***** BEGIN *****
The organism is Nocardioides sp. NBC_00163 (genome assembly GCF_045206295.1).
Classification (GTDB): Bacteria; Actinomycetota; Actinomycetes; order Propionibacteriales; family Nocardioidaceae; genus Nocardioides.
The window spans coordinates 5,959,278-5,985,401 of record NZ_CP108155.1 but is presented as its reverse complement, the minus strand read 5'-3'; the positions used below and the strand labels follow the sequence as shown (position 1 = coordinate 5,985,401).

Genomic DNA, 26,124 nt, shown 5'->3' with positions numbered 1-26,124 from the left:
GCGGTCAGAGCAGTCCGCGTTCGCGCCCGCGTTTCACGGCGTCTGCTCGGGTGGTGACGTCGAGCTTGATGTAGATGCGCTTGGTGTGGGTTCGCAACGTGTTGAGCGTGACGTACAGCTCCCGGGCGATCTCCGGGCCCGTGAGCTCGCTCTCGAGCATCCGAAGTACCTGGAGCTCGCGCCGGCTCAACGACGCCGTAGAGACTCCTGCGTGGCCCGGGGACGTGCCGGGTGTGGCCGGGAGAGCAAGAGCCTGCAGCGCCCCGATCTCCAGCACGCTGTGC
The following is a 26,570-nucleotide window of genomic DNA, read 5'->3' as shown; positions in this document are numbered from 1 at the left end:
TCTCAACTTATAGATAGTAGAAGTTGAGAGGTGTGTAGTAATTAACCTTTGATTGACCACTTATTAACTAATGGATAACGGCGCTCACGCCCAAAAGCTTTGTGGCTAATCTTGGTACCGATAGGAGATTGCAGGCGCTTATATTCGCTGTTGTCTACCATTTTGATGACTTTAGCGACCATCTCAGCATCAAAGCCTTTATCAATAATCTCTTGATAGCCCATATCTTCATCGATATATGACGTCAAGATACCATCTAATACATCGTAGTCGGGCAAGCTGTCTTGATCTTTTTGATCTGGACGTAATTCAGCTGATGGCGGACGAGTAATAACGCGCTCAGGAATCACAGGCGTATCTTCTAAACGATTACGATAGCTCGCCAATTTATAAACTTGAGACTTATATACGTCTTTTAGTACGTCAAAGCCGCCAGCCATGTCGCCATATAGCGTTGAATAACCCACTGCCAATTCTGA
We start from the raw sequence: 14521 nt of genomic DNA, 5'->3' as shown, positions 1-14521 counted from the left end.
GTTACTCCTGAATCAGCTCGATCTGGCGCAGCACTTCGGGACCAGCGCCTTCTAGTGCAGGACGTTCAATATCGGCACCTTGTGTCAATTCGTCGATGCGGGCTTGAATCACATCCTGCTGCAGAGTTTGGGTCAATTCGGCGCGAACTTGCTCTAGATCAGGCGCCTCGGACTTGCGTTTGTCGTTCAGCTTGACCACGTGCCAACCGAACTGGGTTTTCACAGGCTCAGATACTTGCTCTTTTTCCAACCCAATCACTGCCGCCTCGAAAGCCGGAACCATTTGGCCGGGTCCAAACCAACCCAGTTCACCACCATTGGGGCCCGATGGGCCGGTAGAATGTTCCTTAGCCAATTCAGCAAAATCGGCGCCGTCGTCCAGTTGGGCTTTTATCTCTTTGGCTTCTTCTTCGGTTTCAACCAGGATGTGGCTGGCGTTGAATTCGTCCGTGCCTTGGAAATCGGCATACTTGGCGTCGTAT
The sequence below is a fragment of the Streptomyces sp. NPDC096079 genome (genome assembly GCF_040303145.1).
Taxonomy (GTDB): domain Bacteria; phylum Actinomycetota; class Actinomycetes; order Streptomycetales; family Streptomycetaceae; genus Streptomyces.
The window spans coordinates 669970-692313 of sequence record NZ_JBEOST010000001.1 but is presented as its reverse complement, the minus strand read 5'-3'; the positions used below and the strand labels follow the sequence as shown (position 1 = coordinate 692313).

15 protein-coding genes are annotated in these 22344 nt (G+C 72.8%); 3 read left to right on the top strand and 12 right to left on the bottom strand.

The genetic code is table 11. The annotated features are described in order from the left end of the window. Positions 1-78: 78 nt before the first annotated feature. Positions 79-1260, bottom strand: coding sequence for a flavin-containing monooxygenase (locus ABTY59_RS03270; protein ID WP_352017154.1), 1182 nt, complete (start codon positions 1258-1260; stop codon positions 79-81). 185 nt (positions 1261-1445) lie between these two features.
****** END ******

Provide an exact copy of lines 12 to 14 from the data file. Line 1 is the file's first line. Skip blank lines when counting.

The window spans coordinates 669970-692313 of sequence record NZ_JBEOST010000001.1 but is presented as its reverse complement, the minus strand read 5'-3'; the positions used below and the strand labels follow the sequence as shown (position 1 = coordinate 692313).

15 protein-coding genes are annotated in these 22344 nt (G+C 72.8%); 3 read left to right on the top strand and 12 right to left on the bottom strand.

The genetic code is table 11. The annotated features are described in order from the left end of the window. Positions 1-78: 78 nt before the first annotated feature. Positions 79-1260, bottom strand: coding sequence for a flavin-containing monooxygenase (locus ABTY59_RS03270; protein ID WP_352017154.1), 1182 nt, complete (start codon positions 1258-1260; stop codon positions 79-81). 185 nt (positions 1261-1445) lie between these two features.